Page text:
Wayne Kramer #5  Wayne Kramer #6

Black Panther Brother.. Huey Newton

MC5 Performing “ Looking at You”..

The band signed a record deal with Electra Records, who’s president Jac Holzman was Gung ho in supporting the band with their political agenda. At this time in American history these groups were coined as “radicals” while in today’s etymology they’d be branded “terrorists”. Every politically right group or political agency from the John Birch Society, the FBI, the Ku Klux Klan, white supremacists, neo-fascist and the CIA had the MC5 on their radar. Kramer acknowledged that MC5 concerts would always lead to riots where ever they performed; just when the music ended. Their family’s lives were in constant jeopardy when reactionary terrorist groups would fire bomb their homes and cars. With the tire hitting the road the situation became so acute that band had no choice but to move to Ann Arbor where the atmosphere was friendlier to Mc5’s leftist ideology.

MC5..”The Motor City is Burning”

Wayne Kramer #7To make matters worse Elektra Records had dropped MC5 due to many reasons. One being Elektra Records were being sold to the Kinney Corporation and president Jac Holzman pretty much went back on his word because of the fear that the deal with Kinney would fall through . Elektra records by their very nature had an array of artists who were all part of the political left; those being The Doors, Arthur Lee and Love and folk singer Judy Collins. This was the label’s attempt to move into more contemporary music for the masses. Evidently the Motor City 5 was in de facto too volatile and incorrigible for corporate America to swallow.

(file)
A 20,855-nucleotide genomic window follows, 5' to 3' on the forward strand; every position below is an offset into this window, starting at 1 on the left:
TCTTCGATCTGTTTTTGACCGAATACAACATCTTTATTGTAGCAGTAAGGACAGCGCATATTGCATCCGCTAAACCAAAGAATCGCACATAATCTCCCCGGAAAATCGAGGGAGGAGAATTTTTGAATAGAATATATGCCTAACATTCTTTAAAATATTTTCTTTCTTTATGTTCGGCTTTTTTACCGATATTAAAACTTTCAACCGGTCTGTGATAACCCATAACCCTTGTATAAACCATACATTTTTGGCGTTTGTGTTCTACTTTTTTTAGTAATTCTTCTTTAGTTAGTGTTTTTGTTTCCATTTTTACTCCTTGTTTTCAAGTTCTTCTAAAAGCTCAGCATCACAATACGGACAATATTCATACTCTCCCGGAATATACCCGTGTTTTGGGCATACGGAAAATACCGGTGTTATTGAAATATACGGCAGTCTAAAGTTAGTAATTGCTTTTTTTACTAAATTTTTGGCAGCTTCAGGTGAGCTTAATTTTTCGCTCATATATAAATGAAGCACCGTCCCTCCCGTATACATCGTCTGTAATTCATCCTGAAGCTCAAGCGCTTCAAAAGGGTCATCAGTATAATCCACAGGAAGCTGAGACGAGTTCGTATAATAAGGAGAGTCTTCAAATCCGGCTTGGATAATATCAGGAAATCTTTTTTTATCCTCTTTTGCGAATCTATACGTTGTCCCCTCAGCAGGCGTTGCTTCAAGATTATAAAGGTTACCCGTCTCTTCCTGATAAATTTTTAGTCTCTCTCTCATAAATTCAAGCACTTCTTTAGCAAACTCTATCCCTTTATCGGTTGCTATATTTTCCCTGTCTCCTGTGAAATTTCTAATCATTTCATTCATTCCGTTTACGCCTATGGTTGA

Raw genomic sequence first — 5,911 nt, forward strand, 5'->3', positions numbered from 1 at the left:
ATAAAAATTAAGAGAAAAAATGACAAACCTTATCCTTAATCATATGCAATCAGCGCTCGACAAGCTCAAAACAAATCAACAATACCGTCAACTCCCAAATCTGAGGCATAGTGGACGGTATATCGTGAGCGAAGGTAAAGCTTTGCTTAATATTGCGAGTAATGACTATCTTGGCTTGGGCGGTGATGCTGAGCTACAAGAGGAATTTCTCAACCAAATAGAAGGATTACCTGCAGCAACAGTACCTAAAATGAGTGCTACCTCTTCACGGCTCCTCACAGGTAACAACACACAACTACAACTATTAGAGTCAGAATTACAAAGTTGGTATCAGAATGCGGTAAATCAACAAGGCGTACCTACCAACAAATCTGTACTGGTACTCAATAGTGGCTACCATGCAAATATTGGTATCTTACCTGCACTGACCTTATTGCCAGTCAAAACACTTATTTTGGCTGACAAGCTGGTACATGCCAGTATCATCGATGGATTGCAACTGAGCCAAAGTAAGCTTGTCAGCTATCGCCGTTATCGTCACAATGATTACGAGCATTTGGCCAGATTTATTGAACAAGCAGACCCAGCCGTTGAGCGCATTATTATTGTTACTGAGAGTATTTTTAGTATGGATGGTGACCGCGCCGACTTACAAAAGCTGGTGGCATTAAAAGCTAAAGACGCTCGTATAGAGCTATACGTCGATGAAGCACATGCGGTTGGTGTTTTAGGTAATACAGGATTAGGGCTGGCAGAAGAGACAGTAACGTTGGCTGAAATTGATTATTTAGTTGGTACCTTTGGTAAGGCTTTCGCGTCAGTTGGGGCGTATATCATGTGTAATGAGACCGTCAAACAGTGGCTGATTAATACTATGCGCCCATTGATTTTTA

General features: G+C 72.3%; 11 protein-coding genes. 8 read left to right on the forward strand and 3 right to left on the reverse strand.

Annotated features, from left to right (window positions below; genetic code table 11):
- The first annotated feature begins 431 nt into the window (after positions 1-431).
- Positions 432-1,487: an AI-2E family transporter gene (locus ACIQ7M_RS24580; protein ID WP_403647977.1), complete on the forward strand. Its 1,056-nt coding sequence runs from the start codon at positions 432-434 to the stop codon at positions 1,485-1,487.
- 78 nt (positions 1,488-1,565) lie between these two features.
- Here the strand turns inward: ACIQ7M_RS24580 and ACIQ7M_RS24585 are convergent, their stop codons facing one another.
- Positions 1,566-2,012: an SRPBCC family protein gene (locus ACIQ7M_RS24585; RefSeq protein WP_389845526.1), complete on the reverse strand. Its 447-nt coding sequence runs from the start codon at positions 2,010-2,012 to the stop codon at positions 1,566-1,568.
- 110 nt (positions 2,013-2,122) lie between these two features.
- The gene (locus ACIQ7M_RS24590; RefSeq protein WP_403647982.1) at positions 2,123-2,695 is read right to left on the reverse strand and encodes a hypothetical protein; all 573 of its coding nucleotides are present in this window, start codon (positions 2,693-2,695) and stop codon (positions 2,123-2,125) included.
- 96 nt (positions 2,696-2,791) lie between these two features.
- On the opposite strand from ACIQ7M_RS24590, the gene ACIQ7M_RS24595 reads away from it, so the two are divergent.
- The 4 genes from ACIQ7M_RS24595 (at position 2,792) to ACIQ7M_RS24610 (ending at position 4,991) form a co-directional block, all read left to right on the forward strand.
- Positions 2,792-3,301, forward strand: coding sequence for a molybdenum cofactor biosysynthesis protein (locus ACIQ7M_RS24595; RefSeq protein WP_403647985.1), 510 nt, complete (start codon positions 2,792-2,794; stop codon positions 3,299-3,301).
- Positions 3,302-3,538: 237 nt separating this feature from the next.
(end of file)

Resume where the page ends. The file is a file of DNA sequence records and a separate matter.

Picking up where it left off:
Wayne Kramer #8While in Ann Arbor MC5 were introduced to a local musician named J.C. Crawford. His role with the band was while on stage he would introduce the band. His fashion of “testifying” was like a Southern Baptist orator meets Southern comedian Brother Dave Gardner. His political stance was congruent to that of the bands but once on stage he verbally turned into a soothsayer of things to come and would ignite MC5’s live performance. Other bands have tried this but no one was as vociferous or moxy-like as Crawford.

Like a Southern Preacher… Brother J C Crawford

Wayne Kramer #9  Wayned Kramer #10
J C Crawford & MC5 circa 1968